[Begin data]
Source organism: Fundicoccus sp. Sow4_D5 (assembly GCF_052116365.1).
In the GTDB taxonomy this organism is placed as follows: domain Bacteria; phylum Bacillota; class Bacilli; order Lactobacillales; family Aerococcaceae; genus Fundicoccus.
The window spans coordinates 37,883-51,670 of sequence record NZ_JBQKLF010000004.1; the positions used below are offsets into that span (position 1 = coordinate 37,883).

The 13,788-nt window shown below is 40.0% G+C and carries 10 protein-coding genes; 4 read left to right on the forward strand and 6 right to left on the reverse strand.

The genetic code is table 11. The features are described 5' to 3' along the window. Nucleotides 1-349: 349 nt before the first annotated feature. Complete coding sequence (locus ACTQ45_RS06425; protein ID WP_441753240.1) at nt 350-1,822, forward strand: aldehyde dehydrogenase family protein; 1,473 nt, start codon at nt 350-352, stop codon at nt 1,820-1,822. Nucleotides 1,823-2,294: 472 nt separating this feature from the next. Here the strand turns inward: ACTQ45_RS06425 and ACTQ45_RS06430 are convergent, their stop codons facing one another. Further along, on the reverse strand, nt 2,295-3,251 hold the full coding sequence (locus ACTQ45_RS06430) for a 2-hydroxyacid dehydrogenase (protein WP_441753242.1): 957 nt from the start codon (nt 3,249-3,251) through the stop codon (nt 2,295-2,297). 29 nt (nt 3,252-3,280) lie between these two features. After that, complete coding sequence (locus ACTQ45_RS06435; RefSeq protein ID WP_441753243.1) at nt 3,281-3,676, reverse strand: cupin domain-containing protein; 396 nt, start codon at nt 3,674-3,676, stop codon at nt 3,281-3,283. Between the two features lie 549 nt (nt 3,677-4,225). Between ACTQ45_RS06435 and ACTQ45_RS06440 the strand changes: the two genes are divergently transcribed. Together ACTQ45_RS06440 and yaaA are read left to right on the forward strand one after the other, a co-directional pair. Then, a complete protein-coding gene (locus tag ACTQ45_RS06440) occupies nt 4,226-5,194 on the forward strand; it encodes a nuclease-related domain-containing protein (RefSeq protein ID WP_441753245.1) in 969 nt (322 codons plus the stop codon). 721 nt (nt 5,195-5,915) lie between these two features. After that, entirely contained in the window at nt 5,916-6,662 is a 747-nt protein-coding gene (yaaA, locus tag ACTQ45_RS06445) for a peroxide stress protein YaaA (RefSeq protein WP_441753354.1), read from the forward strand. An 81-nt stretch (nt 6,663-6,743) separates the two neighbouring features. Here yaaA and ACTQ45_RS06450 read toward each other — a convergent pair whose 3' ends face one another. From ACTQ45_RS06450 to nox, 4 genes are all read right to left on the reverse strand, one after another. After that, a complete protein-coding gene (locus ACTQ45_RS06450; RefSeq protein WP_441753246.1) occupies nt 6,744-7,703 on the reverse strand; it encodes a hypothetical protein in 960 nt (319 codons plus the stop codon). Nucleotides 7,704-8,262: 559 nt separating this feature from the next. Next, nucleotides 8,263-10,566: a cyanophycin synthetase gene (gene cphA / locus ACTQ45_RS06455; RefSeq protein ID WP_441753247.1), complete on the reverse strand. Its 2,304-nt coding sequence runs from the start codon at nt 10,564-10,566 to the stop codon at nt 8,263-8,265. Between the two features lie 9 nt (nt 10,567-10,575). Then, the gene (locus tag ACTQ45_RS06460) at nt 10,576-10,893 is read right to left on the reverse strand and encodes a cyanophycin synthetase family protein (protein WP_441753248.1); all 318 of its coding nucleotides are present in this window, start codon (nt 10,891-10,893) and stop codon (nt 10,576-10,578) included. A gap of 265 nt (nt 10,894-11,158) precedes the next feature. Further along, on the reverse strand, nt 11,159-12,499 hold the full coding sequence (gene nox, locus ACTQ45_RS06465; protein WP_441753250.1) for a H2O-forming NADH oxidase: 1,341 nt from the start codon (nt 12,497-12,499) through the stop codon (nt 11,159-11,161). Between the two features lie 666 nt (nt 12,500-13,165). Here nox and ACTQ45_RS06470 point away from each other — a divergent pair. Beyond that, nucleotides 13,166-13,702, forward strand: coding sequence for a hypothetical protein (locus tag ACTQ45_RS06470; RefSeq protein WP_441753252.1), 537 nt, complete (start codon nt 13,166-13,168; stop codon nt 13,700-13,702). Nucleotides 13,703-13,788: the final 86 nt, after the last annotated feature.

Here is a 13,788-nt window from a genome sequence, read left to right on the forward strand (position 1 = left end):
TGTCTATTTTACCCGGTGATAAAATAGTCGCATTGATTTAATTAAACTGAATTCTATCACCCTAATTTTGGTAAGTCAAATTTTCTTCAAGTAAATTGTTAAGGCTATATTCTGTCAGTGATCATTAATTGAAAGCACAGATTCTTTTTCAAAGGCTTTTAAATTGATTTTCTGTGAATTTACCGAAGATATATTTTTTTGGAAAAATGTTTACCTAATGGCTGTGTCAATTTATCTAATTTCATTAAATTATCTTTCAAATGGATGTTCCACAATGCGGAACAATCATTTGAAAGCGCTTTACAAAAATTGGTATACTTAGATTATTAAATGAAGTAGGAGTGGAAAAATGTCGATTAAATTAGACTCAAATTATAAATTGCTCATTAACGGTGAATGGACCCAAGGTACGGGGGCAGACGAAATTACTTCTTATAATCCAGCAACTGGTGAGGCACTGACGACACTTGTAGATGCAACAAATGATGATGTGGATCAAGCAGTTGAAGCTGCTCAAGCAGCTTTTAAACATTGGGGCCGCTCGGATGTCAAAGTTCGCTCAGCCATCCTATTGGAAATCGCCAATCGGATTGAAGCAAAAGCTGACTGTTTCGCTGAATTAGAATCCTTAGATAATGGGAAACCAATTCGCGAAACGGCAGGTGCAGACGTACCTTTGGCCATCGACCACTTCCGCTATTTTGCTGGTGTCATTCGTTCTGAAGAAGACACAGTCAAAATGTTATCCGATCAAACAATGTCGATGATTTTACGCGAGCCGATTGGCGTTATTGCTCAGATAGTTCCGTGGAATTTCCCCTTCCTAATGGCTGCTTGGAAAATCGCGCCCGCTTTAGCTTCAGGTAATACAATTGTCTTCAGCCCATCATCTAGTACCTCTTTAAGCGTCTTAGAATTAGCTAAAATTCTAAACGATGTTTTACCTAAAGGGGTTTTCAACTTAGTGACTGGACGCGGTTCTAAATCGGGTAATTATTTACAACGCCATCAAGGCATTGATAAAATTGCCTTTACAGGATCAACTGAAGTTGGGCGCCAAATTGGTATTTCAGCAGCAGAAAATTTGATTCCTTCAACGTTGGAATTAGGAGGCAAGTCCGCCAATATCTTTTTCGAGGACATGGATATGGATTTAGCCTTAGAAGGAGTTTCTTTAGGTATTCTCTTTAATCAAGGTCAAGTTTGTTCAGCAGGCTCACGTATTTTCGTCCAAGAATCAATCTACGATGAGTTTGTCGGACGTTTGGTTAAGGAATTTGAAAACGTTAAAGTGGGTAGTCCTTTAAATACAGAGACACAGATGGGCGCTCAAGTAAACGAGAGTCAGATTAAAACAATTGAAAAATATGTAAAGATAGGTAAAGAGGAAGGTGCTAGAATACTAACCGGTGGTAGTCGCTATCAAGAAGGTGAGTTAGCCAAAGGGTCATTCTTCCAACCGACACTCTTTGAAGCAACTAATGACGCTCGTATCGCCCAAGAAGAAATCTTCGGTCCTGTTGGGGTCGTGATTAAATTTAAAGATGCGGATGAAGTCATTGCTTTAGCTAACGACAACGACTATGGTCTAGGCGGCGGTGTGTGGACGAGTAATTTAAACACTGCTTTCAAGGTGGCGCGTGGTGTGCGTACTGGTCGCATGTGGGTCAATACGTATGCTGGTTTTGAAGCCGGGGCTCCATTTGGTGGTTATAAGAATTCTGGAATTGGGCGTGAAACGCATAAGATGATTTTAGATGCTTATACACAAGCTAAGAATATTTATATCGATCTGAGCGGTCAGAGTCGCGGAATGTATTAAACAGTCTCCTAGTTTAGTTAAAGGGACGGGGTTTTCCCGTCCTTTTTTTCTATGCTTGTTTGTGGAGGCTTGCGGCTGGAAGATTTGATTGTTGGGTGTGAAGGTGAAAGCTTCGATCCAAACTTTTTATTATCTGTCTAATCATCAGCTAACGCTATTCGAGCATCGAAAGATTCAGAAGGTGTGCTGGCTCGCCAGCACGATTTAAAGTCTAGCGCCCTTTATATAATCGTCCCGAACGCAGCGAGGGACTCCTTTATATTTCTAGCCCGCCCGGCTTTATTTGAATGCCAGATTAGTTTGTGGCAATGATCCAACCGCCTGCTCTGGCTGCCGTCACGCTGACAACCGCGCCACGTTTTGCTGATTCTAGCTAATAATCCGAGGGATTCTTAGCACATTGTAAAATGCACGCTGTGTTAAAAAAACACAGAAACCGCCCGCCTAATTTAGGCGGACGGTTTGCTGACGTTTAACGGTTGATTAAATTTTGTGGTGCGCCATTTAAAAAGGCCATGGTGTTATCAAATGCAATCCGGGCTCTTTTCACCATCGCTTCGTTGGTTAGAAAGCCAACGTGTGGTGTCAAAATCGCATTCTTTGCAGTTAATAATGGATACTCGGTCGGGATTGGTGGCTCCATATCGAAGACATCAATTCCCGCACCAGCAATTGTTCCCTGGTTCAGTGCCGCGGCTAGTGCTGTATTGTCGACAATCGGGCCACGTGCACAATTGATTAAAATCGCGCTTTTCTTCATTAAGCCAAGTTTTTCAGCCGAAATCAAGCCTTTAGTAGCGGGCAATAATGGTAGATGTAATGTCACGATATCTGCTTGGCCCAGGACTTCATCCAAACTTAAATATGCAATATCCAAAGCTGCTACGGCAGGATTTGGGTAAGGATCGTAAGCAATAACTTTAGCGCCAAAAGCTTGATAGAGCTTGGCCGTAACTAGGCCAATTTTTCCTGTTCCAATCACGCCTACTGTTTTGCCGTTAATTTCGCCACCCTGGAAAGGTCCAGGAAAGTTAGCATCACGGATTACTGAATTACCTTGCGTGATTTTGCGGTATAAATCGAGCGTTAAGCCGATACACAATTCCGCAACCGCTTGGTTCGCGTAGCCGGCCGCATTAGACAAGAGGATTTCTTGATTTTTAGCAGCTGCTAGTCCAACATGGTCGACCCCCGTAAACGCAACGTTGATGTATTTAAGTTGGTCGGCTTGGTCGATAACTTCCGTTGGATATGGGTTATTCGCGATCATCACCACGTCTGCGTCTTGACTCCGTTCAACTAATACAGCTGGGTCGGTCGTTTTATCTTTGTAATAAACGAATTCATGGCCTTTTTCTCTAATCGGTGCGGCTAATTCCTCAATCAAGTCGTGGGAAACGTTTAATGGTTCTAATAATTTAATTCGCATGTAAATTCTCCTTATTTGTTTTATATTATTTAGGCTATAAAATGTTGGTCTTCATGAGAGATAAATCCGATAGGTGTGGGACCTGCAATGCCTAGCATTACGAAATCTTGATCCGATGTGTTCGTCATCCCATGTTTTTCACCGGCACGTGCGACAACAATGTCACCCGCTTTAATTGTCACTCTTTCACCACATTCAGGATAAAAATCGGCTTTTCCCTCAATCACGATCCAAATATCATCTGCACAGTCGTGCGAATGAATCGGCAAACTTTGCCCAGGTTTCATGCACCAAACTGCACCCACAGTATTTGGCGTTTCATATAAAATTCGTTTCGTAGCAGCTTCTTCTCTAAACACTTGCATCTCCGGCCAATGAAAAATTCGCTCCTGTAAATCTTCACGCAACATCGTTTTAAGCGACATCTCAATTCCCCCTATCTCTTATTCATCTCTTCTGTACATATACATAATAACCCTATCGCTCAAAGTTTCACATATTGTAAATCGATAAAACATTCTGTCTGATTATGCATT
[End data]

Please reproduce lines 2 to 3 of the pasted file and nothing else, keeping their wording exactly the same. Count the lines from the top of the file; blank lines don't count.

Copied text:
In the GTDB taxonomy this organism is placed as follows: domain Bacteria; phylum Bacillota; class Bacilli; order Lactobacillales; family Aerococcaceae; genus Fundicoccus.
The window spans coordinates 37,883-51,670 of sequence record NZ_JBQKLF010000004.1; the positions used below are offsets into that span (position 1 = coordinate 37,883).